Thursday, April 11, 2013

Panel Discussion: Planetary Defense - We live in a cosmic shooting gallery.

Panel Discussion: Planetary Defense - We live in a cosmic shooting gallery. can we do to detect and deflect inbound objects with what we've got now? How can we affordably improve those capabilities soon? John Schilling, Henry Spencer, Henry Vanderbilt, Gerry Nordley

George Herbert was originally scheduled to be part of this panel.  He came down with a 103 degree fever.  Next year a large comment is going to hit Mars next year.  What could we do if a comet was going to hit earth?

Henry Vanderbilt gave George Herbert's slides:

For a small comet we could just explode nukes above it to blow off material and change direction.  A larger comet is deeper so more mass per unit surface area.

You might try splitting the comet and have the two halves go around the earth.  Another option is to send in several spacecrafts loaded with lead which are fraction of seconds apart to dig a big hole and then send in a rocket with a large nuke.

Today we could probably handle a 2 km comet.  A 10 km comet would be harder to handle.  A 50 km comet is a great argument for establishing colonies on Mars and in the asteroids.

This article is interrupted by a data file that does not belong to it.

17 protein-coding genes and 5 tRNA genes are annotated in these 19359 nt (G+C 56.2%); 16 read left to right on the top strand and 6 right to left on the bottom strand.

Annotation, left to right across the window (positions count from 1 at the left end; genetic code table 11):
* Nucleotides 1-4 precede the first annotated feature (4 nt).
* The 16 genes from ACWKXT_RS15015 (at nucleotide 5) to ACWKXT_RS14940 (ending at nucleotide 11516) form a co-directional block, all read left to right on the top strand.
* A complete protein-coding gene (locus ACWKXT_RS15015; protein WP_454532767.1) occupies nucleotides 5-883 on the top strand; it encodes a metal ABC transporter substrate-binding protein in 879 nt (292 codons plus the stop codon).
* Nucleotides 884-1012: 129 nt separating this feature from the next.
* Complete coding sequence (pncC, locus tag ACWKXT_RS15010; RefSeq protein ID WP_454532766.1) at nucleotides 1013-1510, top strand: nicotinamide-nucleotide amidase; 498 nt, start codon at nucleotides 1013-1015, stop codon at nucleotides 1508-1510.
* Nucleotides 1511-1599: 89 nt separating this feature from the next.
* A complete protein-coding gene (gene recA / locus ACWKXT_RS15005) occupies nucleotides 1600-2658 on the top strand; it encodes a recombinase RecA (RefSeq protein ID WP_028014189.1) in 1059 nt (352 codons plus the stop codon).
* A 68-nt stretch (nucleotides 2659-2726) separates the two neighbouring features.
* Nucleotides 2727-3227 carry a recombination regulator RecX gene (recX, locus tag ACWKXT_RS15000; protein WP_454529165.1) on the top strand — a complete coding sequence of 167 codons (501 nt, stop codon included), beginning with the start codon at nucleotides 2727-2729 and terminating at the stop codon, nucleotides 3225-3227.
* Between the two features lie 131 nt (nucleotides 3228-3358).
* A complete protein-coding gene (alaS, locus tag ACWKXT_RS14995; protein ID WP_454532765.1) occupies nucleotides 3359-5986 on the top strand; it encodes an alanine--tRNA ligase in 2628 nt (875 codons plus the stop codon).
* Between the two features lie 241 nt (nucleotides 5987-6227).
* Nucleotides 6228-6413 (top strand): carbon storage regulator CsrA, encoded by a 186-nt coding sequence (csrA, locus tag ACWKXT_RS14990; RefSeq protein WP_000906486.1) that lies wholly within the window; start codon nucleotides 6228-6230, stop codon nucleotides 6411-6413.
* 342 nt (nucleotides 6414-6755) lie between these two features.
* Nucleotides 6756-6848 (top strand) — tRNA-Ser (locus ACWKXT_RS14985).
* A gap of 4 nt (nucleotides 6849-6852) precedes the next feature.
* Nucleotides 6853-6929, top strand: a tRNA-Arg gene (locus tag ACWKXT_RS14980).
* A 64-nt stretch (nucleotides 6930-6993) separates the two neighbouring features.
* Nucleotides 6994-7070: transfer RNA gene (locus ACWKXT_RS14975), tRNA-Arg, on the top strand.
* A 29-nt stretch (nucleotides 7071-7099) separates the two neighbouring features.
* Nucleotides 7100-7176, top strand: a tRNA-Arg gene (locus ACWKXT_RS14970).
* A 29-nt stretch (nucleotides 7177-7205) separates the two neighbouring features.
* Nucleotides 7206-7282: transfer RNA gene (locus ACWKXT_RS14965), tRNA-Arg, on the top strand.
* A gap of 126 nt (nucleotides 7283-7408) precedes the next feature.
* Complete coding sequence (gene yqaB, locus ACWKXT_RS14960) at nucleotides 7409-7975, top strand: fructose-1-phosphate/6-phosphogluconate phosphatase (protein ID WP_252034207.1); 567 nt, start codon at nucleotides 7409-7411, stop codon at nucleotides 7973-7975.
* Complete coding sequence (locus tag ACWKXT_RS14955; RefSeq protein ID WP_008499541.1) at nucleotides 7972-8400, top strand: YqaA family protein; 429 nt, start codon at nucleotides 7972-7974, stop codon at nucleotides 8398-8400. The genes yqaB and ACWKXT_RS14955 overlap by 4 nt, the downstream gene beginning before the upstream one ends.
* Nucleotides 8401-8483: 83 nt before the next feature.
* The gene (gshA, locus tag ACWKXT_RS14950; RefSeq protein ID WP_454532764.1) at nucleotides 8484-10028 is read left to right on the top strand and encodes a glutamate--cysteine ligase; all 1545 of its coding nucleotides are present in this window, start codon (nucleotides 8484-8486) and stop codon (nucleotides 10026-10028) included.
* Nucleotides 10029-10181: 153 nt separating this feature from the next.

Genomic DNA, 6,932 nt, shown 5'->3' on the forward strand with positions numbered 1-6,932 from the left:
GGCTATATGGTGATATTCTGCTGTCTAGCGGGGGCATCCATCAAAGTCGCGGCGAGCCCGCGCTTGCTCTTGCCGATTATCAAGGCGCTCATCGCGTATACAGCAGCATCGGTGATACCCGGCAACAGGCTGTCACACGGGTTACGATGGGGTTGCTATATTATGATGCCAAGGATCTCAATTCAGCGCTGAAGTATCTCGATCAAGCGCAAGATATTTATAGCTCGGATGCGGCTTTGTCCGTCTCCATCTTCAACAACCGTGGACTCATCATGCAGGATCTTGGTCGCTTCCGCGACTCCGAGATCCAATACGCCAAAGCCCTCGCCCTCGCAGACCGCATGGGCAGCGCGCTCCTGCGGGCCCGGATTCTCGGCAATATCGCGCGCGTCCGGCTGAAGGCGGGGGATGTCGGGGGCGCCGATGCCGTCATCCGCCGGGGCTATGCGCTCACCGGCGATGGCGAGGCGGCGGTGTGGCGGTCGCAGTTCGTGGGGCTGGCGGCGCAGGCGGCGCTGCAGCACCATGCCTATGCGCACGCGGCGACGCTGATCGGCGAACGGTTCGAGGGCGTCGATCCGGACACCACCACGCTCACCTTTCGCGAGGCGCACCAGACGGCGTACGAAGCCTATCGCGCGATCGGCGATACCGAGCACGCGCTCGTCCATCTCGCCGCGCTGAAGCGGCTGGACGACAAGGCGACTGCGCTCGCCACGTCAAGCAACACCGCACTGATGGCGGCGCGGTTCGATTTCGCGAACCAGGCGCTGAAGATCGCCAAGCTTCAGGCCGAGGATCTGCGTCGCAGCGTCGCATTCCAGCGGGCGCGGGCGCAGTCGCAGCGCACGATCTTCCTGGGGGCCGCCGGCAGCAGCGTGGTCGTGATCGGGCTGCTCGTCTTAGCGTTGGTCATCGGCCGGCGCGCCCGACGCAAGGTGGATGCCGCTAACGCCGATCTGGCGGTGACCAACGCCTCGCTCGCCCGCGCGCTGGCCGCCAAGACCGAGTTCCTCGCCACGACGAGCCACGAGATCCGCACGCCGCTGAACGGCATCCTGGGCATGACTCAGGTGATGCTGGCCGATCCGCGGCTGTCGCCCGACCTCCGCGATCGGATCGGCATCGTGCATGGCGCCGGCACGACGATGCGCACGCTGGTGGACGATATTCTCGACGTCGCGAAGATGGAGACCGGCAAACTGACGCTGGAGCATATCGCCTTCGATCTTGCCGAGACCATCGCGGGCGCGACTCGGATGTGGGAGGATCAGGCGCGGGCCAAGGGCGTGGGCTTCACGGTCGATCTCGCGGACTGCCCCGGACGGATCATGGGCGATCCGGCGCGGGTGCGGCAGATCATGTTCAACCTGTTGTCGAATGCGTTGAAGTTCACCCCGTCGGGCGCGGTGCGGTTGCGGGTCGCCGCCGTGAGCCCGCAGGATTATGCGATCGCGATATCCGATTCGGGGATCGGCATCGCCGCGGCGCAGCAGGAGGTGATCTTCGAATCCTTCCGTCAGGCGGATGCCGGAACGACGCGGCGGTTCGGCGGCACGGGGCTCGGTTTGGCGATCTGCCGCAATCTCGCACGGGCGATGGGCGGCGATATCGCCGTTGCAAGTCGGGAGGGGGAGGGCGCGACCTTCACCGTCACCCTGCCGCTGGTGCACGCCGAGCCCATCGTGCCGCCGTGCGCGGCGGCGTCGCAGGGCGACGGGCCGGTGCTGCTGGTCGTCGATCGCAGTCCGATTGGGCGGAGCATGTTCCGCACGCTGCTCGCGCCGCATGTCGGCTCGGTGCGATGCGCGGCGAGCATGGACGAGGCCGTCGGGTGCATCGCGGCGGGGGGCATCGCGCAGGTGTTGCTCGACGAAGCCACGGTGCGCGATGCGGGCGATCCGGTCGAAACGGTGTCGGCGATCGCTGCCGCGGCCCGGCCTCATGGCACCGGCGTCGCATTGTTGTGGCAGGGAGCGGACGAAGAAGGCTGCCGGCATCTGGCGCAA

Henry Spencer took his turn.  Normally we only see comets about nine months out.  A 1967 university study looked at trying to stop Icurus.  They created a scenario of using five or six Saturn V loaded with nuclear bombs.

John Schilling - we have an early warning problem.  Once we get a reasonable set of senors built and positioned we'll have enough time to deal with the comets.  Most comets are the smaller sized comets which are easier to deal with.

Henry Spencer said it would be nice to test some of these theories.  Currently it would be very hard to set up a nuclear bomb experiment.

Gerry Nordley said we have lots of amateurs, they are motivated to find comets.  It would be worthwhile to organize them better.

The full agenda for Space Access 2013 agenda.

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